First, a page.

• A Divisionist technique, using unmixed colours in
    juxtaposition (similar to Pointalism, some
    scholars will refer to this application of paint
    as Tesserae).
  • Not strictly systematic.
  • His themes are mingled with his rural Russian
    background and its fairy tales. The style
    alludes to Russian folk art with the use of
    bright colours against a dark background.
  • Art Nouveau influence can be seen.
  • Landscapes based more on psychological symbolism
    than on-site studies of nature.
  • Short vivid brushstrokes give a vibrant, luminous

Claude Monet Haystacks
Kandinsky was deeply impressed with Monets
haystacks. In was around 1905 that he went to a
French Impressionist exhibition in Moscow.
Kandinsky wrote The catalogue told me that it
was a haystack I couldnt tell it from looking.
Not being able to to tell it upset me. I also
considered that the artist had no right to paint
so indistinctlyI had the dull sensation that the
subject was missing. And was amazed and confused
to realize that the picture did not merely fascin
ate but impressed itself indelibly on my memory.
Wassily Kandinsky - Munich-Schwabing with the
Church of St. Ursula. 1908. Oil on cardboard.
68.8 x 49 cm.
Wasily Kandinsky, Blue Mountain, 190809. Oil on
canvas, 41x38 inches.
  • Kandinsky work -1908-1909.
  • Silhouetted flatness of form.
  • Influence of Fauves as during this period
    Kandinsky had travelled to Paris and met Matisse,
    Derain, and Vlaminck as well as Picasso and
    Braque. He was impressed by the Fauves arbitrary
    use of colour and the Expression that they
    captured in their work.
  • Often sharp contrast of light and dark and warm
    and cold.
  • Alternations between different coloured dabs and
    blobs of paint give the paintings a restless

  • Kandinskys Metamorphosis - 1909-1911
  • In Germany, Kandinsky developed his idea of the
    correspondence between a work of Art and the
    viewer, and called it Klang (sound or
  • In his book Spirituality in Art he wrote
  • Colour is the power which directly influences
    the soul. Colour is the keyboard, the eyes are
    the hammers, the soul is the piano with the
    strings. The Artist is the hand which plays,
    touching one key or another, to cause vibrations
    of the soul.

  • Metamorphosis 1909-1911.
  • In this period of artistic development, he began
    to divide his paintings into 3 categories
  • Impressions which still show some
    representational elements.
  • Improvisations which convey spontaneous emotion
  • Compositions which are ultimate works of art,
    created only after a long period of preparations
    and preliminaries.

Kandinsky, Mountain, 1909, Oil on canvas,
Mountain, 1909
Blue Mountain, 190809
Looking at these two works what stylistic
features have changed? List three similarities
and three differences.
Wassily Kandinsky. Picture with an Archer. 1909.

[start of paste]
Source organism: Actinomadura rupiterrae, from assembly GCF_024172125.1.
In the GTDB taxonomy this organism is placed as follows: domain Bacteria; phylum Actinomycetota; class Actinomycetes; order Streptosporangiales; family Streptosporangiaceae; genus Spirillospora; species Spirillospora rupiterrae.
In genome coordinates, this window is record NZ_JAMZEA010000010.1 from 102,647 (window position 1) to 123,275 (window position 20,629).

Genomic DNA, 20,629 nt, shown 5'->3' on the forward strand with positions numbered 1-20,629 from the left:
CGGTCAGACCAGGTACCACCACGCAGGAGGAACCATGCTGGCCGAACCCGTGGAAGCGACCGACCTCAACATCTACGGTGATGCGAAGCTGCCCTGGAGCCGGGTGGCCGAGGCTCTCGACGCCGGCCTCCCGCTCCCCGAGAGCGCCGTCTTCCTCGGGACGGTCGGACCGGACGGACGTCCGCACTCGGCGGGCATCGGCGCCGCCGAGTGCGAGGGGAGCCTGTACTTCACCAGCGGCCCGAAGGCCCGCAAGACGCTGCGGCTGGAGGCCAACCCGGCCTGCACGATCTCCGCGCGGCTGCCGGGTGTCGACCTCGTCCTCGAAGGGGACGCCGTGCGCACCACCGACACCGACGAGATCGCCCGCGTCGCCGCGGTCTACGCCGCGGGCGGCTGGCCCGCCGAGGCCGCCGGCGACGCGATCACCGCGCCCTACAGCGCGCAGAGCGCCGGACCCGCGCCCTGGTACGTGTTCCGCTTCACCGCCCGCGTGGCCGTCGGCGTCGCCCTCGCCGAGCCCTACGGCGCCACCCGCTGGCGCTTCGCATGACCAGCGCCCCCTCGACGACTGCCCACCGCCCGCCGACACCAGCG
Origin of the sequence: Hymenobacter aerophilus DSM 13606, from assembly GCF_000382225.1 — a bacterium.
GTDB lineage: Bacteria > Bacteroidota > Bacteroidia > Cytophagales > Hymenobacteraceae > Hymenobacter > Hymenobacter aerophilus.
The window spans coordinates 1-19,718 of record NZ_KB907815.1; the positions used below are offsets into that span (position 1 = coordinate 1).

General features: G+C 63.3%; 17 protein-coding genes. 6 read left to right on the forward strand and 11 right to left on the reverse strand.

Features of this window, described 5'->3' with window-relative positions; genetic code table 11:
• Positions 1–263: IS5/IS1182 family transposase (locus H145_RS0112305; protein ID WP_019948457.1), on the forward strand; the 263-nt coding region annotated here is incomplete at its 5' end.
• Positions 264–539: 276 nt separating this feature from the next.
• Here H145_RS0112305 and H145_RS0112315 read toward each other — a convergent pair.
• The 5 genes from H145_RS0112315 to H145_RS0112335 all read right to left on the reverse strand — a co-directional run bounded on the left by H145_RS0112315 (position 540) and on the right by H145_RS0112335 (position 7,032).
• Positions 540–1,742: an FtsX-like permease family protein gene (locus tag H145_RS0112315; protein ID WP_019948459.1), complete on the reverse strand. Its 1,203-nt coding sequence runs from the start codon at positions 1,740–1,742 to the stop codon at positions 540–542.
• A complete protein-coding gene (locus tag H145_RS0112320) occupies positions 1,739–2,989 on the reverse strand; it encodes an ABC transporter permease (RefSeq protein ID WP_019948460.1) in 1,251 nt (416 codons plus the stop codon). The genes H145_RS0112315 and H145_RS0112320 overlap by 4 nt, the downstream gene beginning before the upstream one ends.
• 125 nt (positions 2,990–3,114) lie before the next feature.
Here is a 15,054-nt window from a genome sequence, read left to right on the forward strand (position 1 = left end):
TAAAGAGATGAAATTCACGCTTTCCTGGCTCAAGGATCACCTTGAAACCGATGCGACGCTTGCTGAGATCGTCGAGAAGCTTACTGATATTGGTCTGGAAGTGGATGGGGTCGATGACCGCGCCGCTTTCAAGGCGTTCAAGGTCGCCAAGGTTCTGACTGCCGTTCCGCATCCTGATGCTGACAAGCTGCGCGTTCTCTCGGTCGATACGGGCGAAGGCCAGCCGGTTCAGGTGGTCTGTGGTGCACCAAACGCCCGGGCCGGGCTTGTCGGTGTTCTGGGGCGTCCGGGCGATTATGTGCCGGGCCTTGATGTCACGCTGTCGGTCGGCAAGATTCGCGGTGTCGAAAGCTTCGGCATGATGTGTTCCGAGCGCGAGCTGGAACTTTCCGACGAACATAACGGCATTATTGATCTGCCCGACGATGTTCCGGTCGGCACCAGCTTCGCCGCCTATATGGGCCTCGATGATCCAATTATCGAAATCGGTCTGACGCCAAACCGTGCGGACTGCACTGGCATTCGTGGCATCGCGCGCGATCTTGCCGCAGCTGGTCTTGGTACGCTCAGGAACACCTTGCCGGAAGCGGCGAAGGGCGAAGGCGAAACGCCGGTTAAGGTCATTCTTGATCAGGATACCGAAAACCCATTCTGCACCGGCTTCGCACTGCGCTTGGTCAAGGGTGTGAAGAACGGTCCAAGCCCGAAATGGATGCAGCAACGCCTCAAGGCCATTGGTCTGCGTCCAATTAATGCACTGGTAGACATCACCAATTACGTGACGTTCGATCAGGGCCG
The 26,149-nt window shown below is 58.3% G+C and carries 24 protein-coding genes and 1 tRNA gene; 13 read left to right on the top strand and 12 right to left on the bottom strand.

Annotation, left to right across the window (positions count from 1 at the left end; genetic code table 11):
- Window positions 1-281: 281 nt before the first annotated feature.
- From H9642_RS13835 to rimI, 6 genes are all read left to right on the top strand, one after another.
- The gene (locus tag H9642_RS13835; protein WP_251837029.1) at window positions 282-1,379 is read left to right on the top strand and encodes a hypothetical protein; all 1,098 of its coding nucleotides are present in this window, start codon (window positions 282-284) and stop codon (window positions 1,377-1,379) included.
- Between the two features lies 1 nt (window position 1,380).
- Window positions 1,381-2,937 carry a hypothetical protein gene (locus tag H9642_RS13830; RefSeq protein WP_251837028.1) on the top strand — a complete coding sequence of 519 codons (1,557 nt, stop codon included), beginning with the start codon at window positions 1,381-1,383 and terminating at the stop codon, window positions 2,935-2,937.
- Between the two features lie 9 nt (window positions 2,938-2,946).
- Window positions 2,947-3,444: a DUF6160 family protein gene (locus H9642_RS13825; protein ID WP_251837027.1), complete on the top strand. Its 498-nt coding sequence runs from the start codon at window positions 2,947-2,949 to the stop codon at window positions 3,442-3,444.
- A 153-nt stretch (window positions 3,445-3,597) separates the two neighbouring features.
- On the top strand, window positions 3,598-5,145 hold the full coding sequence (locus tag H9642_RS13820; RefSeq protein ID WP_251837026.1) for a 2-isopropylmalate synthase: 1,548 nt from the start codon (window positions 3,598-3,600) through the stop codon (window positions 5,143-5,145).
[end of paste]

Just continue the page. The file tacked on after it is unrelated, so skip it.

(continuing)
Oil on canvas, 175 x 144 cm .
Picture with an Archer. 1909
Church of St. Ursula, 1908
Looking at these two works what stylistic
features have changed? List three similarities
and three differences.
Wassily Kandinsky -Improvisation 6 (African),
1909. Oil on canvas. 109 x99 cm.
Wassily Kandinsky, Two Riders and Reclining
Figure, 1909-10.
Improvisation 7 1910, Oil on canvas, 131 x 97
  • Kandinskys work -1909-1910.
  • Landscape is still the basis of the subject
    matter though elements are only hinted at as if
    they are a mere pretext for a colourful play of
    glowing contrasts.
  • Shapes are reduced.
  • Loose thick areas of colour are spread broadly
    and generously.
  • Non-Naturalistic.

Wassily Kandinsky
Cubism had demonstrated a means to be liberated
from traditional representation of form.
Had seen that colour didnt have to signify
objects. .has its own spiritual significance.
  • Synaesthesia
  • (K.) Had a neurological disorder known as
  • Defined as sensory stimulation that is perceived
    by a separate sense.
  • Kandinsky exhibited the most common form known as
    coloured hearing. This means that he could hear
    music when he saw colours each colour has its
    musical equivalent.
  • Each indiv. Would hear different musical tones on
    seeing different colours.
  • Example When he saw the colour yellow in which
    he reported hearing the sound of a shrill
  • He wrote of this in his theoretical texts. He
    stated that when you see a bright colour you do
    not associate deep bass sound with it, and
    likewise upon seeing a dark colour a high treble

Kandinsky, "First Abstract Watercolour"1910.
Pencil, watercolour and India ink, 49.6 x 64.8 cm.
  • Breakthrough to the abstract 1910/11-1913
  • The lopsided painting, scholars are in debate
    as to whether this is the first true abstract art
  • Brings in connections between art and music where
    he saw musics free chords and harmonic tones as
    an analogy for abstract art.
  • Early abstract forms still bound in some way to
    nature ie. werent just shapes and colour for
    their own sake.

Kandinsky, Improvisation 19, 1911. Oil on canvas,
Kandinsky, Improvisation 19, 1911. Oil on canvas,
  • The black outlines still suggest the figurative,
    but there is absolutely no connection between
    them and the vibrant field of colour which they

Wassily Kandinsky - Lyrical. 1911. Oil on canvas.
94 x 130 cm.
Composition ll. 1909-1910
Cossacks  1910-11
Cossacks  1910-11
  • Is this work devoid of anything representational?
  • The title of the work suggests that he is